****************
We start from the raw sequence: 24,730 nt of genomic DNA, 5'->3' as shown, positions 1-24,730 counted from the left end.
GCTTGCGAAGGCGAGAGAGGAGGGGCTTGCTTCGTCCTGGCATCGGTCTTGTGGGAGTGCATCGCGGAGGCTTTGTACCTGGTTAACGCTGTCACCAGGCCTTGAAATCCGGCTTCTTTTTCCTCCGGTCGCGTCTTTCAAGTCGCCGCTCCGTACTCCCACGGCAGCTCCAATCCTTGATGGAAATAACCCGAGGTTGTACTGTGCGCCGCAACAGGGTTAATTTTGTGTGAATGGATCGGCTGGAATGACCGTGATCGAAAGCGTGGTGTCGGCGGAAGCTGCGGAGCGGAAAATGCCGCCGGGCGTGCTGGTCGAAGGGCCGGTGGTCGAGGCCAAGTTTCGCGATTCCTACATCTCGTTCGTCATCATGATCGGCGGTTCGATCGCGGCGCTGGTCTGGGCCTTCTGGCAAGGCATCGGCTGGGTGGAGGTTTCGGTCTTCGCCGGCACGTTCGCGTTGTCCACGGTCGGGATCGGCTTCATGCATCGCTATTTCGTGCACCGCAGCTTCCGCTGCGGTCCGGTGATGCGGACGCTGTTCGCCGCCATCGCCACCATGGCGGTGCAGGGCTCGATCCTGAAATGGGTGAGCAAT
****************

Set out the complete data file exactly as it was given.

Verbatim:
We start from the raw sequence: 24,730 nt of genomic DNA, 5'->3' as shown, positions 1-24,730 counted from the left end.
GCTTGCGAAGGCGAGAGAGGAGGGGCTTGCTTCGTCCTGGCATCGGTCTTGTGGGAGTGCATCGCGGAGGCTTTGTACCTGGTTAACGCTGTCACCAGGCCTTGAAATCCGGCTTCTTTTTCCTCCGGTCGCGTCTTTCAAGTCGCCGCTCCGTACTCCCACGGCAGCTCCAATCCTTGATGGAAATAACCCGAGGTTGTACTGTGCGCCGCAACAGGGTTAATTTTGTGTGAATGGATCGGCTGGAATGACCGTGATCGAAAGCGTGGTGTCGGCGGAAGCTGCGGAGCGGAAAATGCCGCCGGGCGTGCTGGTCGAAGGGCCGGTGGTCGAGGCCAAGTTTCGCGATTCCTACATCTCGTTCGTCATCATGATCGGCGGTTCGATCGCGGCGCTGGTCTGGGCCTTCTGGCAAGGCATCGGCTGGGTGGAGGTTTCGGTCTTCGCCGGCACGTTCGCGTTGTCCACGGTCGGGATCGGCTTCATGCATCGCTATTTCGTGCACCGCAGCTTCCGCTGCGGTCCGGTGATGCGGACGCTGTTCGCCGCCATCGCCACCATGGCGGTGCAGGGCTCGATCCTGAAATGGGTGAGCAAT